On January 25, Associate Attorney General Rachel Brand issued a memorandum that limits the use of guidance documents issued by federal agencies in civil enforcement litigation by the Department of Justice (DOJ). The memorandum, referred to as the Brand Memo, prohibits the agency’s litigators from using guidance documents to establish violations of applicable statutes or regulations. Federal guidance documents are designed to clarify legal information, respond to questions, and inform the public. According to the Brand Memo, they should not be used to “create binding requirements that do not already exist by statute or regulation.” In other words, the documents can’t be used, on their own, to signal non-compliance, nor are they to be used as additional legal obligations or a substitute for rule-making.
As previously reported, the Veterans Employment and Training Service (VETS) has released details about a new program designed to recognize employers with a strong track record in hiring and retaining Veterans.
The practice of hiring interns has become widely recognized across different organizations. Determining whether an intern is considered an “employee” under the Fair Labor Standards Act (FLSA) has been a troubling task for most organizations until now. The Department of Labor has recently updated Fact Sheet #71: Internship Programs under the Fair Labor Act, and have adopted a “primary beneficiary test” that has been used by the courts to determine whether an intern (or student) is an employee under FLSA.
On January 12, 2018, the Department of Labor published its semiannual regulatory agenda. There were no items on the agenda for the Office of Federal Contract Compliance Programs (OFCCP), with the Occupational Safety and Health Administration being the only department expecting any rule changes in the coming year. This means no regulatory updates are expected for OFCCP as the agency adjusts to working under the new Director, Ondray T. Harris.
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In October, Office of Federal Contract Compliance Programs (OFCCP) filed its first administrative lawsuit against a federal contractor since President Trump took office. The complaint was filed against Advance2000 Inc., a New York-based information technology services firm, after the company refused to produce reports it agreed to submit to the OFCCP as part of a conciliation agreement.
The U.S. Chamber of Commerce recently released a report entitled Office of Federal Contract Compliance Programs: Right Mission, Wrong Tactics—Recommendations for Reform critiquing some of the recent enforcement practices of the Department of Labor’s (DOL’s) Office of Federal Contract Compliance Programs (OFCCP).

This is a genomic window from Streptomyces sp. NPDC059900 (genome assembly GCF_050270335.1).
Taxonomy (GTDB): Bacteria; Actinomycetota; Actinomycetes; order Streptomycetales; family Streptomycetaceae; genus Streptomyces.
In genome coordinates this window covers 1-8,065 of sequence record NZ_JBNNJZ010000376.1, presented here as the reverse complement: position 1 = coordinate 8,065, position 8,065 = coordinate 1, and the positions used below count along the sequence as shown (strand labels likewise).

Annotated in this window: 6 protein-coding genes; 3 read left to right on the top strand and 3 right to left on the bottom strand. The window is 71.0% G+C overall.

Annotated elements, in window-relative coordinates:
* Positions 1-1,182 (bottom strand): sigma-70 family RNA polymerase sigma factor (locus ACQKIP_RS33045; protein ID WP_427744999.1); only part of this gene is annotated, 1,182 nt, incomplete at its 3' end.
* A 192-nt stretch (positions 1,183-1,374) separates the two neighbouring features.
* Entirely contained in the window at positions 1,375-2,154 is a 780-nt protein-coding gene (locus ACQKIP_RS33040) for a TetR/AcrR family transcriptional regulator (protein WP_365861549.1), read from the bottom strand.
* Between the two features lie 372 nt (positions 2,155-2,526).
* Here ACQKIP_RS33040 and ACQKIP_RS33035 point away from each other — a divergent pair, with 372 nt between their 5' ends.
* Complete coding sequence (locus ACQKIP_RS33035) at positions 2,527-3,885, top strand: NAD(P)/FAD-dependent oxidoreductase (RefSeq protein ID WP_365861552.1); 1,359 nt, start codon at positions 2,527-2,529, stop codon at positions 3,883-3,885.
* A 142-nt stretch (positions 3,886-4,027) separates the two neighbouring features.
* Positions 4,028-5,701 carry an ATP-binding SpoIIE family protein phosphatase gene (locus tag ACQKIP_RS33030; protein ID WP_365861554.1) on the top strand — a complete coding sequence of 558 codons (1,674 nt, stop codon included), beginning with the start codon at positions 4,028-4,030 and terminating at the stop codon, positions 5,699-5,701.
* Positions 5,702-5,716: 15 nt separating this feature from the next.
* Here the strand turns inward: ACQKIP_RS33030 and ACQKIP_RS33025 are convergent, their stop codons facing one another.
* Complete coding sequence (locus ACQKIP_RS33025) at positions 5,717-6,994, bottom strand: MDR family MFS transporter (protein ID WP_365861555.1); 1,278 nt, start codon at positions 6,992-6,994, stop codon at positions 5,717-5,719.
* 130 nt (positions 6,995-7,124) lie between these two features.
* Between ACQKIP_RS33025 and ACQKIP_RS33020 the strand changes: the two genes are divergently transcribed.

According to a news report by the Miami Herald, Florida attorney Craig Leen will serve as a senior adviser to Labor Secretary Alexander Acosta. In an interview with the Miami Herald, Leen described “his political post, approved by the White House, as overseeing compliance rules for government contractors.” This role sounds very similar to the role of the Director at the Office of Federal Contract Compliance (OFCCP) which has been vacant since Patricia Shiu left in November 2016. However, we have been unable to confirm with the Department of Labor if in fact Leen will be the next OFCCP Director. Tom Dowd, a career government employee, has served as the Interim Director role since Shiu’s departure.
On August 31, 2017, a federal judge in Texas annulled the Obama administration’s controversial rule on expanding overtime practices to millions of “white collar” workers. The rule would have raised the minimum threshold requirements to qualify for the Fair Labor Standards Act’s “white collar” exemption to just over $47,000 per year and increase the overtime threshold for highly compensated workers from $100,000 per year to about $134,000 per year. Judge Amos Mazzant granted the summary judgment to the Plano Chamber of Commerce and other business groups that challenged the 2016 ruling. When the regulation was first announced, Texas, Nevada, and 19 other states also filed a suit challenging the rule. Their case was consolidated into the lawsuit filed by the business groups.
On Wednesday, August 23, 2017, the Office of Federal Contract Compliance Programs (OFCCP) filed an appeal with the Administrative Review Board (ARB), officially challenging a recent decision denying the agency access to some of the documents it sought as part of its highly-publicized review of the compensation practices at Google Inc.’s headquarters location.